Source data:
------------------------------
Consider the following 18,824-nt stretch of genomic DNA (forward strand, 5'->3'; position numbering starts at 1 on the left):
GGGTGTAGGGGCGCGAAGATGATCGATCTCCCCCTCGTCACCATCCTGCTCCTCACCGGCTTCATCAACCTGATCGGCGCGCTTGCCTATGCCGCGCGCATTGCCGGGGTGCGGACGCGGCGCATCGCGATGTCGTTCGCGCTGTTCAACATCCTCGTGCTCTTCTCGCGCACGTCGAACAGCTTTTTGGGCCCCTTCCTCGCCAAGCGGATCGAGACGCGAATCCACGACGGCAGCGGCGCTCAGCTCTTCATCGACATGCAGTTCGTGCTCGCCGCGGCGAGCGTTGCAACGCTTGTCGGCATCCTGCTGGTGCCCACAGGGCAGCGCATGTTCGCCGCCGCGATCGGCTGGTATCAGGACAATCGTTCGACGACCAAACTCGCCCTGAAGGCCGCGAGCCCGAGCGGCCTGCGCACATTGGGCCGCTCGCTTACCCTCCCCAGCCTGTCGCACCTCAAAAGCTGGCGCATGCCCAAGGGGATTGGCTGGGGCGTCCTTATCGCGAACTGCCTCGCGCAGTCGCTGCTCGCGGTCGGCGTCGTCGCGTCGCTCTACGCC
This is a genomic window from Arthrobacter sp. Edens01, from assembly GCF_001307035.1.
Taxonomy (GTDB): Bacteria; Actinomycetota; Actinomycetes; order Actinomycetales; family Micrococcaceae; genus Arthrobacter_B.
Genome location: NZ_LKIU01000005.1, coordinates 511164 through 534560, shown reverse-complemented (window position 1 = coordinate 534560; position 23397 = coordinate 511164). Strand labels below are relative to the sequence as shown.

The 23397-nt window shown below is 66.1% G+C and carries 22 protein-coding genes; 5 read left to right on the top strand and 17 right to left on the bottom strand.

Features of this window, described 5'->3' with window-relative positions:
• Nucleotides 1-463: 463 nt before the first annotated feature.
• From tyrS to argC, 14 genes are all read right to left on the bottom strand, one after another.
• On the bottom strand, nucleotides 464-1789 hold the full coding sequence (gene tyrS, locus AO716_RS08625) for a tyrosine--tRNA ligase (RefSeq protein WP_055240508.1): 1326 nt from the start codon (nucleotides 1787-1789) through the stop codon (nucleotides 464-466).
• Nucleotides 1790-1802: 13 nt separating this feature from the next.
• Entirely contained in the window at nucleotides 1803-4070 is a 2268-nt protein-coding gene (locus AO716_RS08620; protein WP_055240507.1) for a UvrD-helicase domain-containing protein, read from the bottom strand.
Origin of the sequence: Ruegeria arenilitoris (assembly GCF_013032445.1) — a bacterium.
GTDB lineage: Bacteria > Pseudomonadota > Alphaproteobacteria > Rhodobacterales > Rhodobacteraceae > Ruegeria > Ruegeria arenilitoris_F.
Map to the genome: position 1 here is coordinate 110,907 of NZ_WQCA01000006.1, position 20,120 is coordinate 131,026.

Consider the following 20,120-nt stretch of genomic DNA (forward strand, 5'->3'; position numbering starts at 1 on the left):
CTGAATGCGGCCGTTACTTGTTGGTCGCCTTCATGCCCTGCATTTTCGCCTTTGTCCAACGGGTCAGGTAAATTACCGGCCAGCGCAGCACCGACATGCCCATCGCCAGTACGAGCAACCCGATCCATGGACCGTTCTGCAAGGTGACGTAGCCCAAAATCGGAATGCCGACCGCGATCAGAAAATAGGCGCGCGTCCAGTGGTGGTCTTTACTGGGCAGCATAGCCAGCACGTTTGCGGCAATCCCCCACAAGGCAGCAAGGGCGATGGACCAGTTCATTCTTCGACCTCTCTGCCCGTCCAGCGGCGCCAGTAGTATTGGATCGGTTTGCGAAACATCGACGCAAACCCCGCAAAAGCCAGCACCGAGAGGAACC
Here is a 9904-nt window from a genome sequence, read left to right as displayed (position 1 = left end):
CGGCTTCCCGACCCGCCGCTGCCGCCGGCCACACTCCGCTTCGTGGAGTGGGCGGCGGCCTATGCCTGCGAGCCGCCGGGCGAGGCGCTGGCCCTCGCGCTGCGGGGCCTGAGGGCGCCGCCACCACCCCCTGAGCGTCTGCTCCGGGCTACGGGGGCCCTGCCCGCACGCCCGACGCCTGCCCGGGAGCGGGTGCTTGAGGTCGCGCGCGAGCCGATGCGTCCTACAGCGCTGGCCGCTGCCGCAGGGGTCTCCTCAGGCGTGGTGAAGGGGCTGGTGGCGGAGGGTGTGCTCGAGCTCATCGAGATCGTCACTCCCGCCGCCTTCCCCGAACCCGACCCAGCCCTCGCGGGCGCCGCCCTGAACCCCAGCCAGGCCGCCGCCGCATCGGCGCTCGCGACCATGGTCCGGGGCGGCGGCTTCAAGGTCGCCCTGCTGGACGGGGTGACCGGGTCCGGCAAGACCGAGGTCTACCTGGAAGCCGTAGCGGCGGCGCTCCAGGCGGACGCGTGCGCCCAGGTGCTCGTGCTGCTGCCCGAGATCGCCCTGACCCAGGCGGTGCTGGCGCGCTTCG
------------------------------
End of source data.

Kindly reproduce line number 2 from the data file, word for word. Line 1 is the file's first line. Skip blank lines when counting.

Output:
GGGTGTAGGGGCGCGAAGATGATCGATCTCCCCCTCGTCACCATCCTGCTCCTCACCGGCTTCATCAACCTGATCGGCGCGCTTGCCTATGCCGCGCGCATTGCCGGGGTGCGGACGCGGCGCATCGCGATGTCGTTCGCGCTGTTCAACATCCTCGTGCTCTTCTCGCGCACGTCGAACAGCTTTTTGGGCCCCTTCCTCGCCAAGCGGATCGAGACGCGAATCCACGACGGCAGCGGCGCTCAGCTCTTCATCGACATGCAGTTCGTGCTCGCCGCGGCGAGCGTTGCAACGCTTGTCGGCATCCTGCTGGTGCCCACAGGGCAGCGCATGTTCGCCGCCGCGATCGGCTGGTATCAGGACAATCGTTCGACGACCAAACTCGCCCTGAAGGCCGCGAGCCCGAGCGGCCTGCGCACATTGGGCCGCTCGCTTACCCTCCCCAGCCTGTCGCACCTCAAAAGCTGGCGCATGCCCAAGGGGATTGGCTGGGGCGTCCTTATCGCGAACTGCCTCGCGCAGTCGCTGCTCGCGGTCGGCGTCGTCGCGTCGCTCTACGCC